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“The Dwarf” was published in 1945 (the author, Pär Lagerkvist, a Swede, went on to win the Nobel Prize for Literature in 1951), and it is the story of — you guessed it! — a dwarf. He is a court dwarf for a prince in medieval Italy, and he’s one of the most unique characters I’ve ever found in the pages of a book.
As a dwarf he considers himself to be of a race separate from and much older than the human race. He watches the human goings-on with a certain detachment and a great deal of disgust. He professes to hate humans generally, with the exception of the Prince who employs him. He admires the Prince, though he is often baffled by him. One way to interpret the book is to see the Dwarf as a symbol for the ruthless and bellicose spirit that a medieval prince would be required to possess at times, but to do so would be to deny the full humanity of the Dwarf himself (a humanity that the Dwarf, in turn, would deny!).
The Dwarf is a prideful and fundamentally evil character. His mother sold him to the Prince, and since then he has been literally spit upon and kicked all of his life. As a consequence he does not have any direct experience of love or sympathy — these feeling move in him in a subterranean way that he can hardly access, much less understand. The book is written in the form of Dwarf’s journal or diary entries, and much of the power of the book comes in the form of his idiosyncratic observations and commentary. He writes things like this:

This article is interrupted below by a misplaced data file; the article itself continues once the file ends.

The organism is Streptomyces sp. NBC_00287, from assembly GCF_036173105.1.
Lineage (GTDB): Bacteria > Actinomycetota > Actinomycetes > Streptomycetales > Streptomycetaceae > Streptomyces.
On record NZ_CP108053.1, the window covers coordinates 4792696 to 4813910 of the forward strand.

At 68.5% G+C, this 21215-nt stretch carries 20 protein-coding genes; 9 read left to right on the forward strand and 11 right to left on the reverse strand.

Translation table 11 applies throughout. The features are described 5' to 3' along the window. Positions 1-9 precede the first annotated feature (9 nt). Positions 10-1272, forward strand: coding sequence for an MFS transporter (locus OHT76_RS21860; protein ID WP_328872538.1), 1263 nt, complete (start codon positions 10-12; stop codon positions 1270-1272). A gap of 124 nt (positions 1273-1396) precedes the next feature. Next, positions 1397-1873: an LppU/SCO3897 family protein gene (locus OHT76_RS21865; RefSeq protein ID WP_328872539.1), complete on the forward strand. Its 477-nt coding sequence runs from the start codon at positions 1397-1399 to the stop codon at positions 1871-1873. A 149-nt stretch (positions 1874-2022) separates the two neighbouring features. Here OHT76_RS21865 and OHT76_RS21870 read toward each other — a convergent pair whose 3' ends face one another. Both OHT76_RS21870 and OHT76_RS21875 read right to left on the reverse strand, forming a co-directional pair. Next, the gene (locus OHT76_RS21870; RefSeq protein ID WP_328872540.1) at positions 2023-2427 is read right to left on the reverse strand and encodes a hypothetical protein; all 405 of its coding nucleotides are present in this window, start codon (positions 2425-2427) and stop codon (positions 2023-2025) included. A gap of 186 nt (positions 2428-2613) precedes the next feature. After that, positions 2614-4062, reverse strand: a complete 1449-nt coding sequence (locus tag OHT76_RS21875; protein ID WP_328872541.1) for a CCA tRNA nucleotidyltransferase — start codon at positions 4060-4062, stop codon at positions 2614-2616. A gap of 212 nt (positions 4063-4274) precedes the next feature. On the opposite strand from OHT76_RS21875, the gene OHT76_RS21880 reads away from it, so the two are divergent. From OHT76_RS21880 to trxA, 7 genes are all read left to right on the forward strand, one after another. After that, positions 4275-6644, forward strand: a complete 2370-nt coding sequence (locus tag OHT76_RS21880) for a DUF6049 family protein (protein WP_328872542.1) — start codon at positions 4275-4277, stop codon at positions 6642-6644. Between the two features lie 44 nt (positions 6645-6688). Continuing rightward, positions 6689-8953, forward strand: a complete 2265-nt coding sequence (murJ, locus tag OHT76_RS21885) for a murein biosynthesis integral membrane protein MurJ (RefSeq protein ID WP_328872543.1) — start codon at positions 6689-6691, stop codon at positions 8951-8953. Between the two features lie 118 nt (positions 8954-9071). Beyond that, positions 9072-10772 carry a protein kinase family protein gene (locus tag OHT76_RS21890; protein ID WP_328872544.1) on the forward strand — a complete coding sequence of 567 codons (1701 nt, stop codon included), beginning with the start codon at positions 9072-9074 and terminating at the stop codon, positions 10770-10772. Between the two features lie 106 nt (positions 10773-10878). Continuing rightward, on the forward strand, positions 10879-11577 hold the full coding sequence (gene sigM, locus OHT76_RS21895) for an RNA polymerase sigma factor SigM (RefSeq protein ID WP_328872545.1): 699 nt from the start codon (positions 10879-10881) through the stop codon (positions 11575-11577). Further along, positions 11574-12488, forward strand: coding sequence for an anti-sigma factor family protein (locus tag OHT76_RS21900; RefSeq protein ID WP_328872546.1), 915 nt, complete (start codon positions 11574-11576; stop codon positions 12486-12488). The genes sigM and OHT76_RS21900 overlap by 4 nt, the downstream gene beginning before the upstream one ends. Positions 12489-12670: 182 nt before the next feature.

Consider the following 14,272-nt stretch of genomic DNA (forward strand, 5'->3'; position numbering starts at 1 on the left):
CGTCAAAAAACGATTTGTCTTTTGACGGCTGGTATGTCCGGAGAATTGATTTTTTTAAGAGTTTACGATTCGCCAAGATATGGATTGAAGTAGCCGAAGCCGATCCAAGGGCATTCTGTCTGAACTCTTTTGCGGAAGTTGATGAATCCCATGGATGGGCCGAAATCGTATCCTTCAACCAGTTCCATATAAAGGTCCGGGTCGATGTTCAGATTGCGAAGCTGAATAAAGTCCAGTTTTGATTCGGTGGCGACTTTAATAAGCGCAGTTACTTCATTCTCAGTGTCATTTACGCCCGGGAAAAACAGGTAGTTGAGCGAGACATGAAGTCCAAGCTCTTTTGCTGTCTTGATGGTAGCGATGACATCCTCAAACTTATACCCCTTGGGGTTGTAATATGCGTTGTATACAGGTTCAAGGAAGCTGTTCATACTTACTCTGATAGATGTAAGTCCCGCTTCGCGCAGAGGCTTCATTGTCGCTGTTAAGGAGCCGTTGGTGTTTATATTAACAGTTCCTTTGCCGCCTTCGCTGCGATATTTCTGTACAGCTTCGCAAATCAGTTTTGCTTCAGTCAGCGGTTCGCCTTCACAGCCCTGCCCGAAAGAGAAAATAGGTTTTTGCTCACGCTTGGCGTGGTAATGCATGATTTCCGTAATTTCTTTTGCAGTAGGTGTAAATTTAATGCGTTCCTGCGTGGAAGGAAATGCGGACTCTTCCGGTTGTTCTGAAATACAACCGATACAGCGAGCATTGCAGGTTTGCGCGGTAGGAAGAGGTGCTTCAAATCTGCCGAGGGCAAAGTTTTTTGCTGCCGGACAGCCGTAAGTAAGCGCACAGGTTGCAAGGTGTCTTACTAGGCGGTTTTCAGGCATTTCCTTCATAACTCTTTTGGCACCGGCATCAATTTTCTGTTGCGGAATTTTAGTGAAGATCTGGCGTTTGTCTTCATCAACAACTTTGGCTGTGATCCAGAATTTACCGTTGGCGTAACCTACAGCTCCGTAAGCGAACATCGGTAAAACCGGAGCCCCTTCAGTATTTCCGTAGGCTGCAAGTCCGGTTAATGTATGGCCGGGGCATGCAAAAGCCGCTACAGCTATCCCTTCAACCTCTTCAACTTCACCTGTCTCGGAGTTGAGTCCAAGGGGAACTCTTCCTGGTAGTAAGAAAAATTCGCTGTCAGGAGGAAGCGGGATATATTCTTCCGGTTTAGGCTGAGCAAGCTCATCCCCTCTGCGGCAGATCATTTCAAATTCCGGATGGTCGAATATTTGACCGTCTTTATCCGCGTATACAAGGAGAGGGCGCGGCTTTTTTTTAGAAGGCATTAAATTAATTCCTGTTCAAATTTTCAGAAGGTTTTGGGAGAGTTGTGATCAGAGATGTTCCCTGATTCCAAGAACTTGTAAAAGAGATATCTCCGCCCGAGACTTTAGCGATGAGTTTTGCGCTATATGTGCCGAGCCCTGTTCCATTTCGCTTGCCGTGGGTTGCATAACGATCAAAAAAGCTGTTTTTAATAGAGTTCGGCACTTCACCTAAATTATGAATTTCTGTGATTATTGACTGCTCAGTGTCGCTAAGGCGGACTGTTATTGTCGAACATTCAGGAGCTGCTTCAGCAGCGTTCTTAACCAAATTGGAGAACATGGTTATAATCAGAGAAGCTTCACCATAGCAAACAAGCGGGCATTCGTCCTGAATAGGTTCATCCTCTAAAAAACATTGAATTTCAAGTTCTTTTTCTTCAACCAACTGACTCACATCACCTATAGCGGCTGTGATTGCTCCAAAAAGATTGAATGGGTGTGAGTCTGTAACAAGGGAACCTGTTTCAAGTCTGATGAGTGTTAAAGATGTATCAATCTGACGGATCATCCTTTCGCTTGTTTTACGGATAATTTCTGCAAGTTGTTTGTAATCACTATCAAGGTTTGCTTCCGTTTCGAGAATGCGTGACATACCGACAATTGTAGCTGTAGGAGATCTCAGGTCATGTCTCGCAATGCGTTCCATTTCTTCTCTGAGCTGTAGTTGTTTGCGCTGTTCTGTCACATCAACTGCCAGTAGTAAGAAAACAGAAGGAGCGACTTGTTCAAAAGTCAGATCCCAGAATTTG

It is difficult to understand those whom one does not hate, for then one is unarmed, and one has nothing with which to penetrate into their being.
I have noticed that sometimes I frighten people; what they really fear is themselves. They think it is I who scare them, but it is the dwarf within them, the ape-faced manlike being who sticks up its head from the depths of their souls.
What would life be like if it were not futile? Futility is the foundation upon which it rests. On what other foundation could it have been based which would have held and never given way?
The Dwarf is a short novel, but it moves swiftly and deeply. It flirts with allegory; it deals explicitly in religious and Christian themes; and it progresses by an inevitable logic toward terrible destruction and a kind of apocalypse. The Dwarf plays his role in encouraging the downward spiral. At times I had the instinct to fling the book away, as if it were a photo making me look at something I didn’t want to look at. But, having come to the end of the book, I found the feeling that great literature sometimes creates, of having gone through a change, as if the book could reach inside and alter the reader’s very DNA. (Tangentially, I think of the complicated, lingering feelings sometimes created by the photography of Diane Arbus, who often worked with circus performers.) It is a strange, spiritually demanding book, and undeniably a work of art.
By the end of the book the Dwarf himself has achieved an almost mystical power of spiritual violence, similar in ways to the character of the Judge in Cormac McCarthy’s great novel, “Blood Meridian.” But, for my money, the Dwarf is the more interesting character of the two. The Judge offers a pure, inexplicable expression of the spirit of war and chaos. The Dwarf comes to the same place, but comes to it by a process of human tragedy. And the power he achieves arises, paradoxically, directly, from his dwarfish weakness and impotence.
P.S.-ish thing: “The Dwarf” is one of four novels included in my reading class, “Housewives and Evildoers,” this fall at the Lighthouse.
P.P.S. bonus lit nerd thing!: Readers of Jonathan Franzen’s “The Corrections” will find it alludes to “The Dwarf” with this line, “Upstairs in the Lagerkvist Taproom [Edith] and Sylvia were served by a dwarf in a horned helmet and leather jerkin…”